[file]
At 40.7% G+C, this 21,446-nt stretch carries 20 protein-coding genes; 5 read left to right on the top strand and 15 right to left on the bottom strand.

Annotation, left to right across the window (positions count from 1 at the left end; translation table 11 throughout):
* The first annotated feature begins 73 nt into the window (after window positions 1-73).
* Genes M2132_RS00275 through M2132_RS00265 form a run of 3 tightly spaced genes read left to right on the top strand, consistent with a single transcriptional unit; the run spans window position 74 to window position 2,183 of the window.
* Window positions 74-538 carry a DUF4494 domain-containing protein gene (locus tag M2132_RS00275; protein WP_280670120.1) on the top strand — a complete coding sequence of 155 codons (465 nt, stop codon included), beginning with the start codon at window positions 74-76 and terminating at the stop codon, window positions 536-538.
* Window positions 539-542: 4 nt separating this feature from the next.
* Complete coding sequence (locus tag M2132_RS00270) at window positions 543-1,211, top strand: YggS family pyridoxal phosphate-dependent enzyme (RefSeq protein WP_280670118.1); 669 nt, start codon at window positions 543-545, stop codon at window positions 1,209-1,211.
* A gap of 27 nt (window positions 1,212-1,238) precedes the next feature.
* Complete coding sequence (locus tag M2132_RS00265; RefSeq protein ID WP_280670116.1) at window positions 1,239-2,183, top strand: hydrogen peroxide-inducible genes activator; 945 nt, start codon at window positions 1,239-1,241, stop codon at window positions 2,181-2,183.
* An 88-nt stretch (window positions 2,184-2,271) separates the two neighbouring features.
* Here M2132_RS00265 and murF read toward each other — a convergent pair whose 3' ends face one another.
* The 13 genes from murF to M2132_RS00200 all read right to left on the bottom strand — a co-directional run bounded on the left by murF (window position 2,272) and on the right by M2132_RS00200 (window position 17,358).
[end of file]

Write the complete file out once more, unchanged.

At 40.7% G+C, this 21,446-nt stretch carries 20 protein-coding genes; 5 read left to right on the top strand and 15 right to left on the bottom strand.

Annotation, left to right across the window (positions count from 1 at the left end; translation table 11 throughout):
* The first annotated feature begins 73 nt into the window (after window positions 1-73).
* Genes M2132_RS00275 through M2132_RS00265 form a run of 3 tightly spaced genes read left to right on the top strand, consistent with a single transcriptional unit; the run spans window position 74 to window position 2,183 of the window.
* Window positions 74-538 carry a DUF4494 domain-containing protein gene (locus tag M2132_RS00275; protein WP_280670120.1) on the top strand — a complete coding sequence of 155 codons (465 nt, stop codon included), beginning with the start codon at window positions 74-76 and terminating at the stop codon, window positions 536-538.
* Window positions 539-542: 4 nt separating this feature from the next.
* Complete coding sequence (locus tag M2132_RS00270) at window positions 543-1,211, top strand: YggS family pyridoxal phosphate-dependent enzyme (RefSeq protein WP_280670118.1); 669 nt, start codon at window positions 543-545, stop codon at window positions 1,209-1,211.
* A gap of 27 nt (window positions 1,212-1,238) precedes the next feature.
* Complete coding sequence (locus tag M2132_RS00265; RefSeq protein ID WP_280670116.1) at window positions 1,239-2,183, top strand: hydrogen peroxide-inducible genes activator; 945 nt, start codon at window positions 1,239-1,241, stop codon at window positions 2,181-2,183.
* An 88-nt stretch (window positions 2,184-2,271) separates the two neighbouring features.
* Here M2132_RS00265 and murF read toward each other — a convergent pair whose 3' ends face one another.
* The 13 genes from murF to M2132_RS00200 all read right to left on the bottom strand — a co-directional run bounded on the left by murF (window position 2,272) and on the right by M2132_RS00200 (window position 17,358).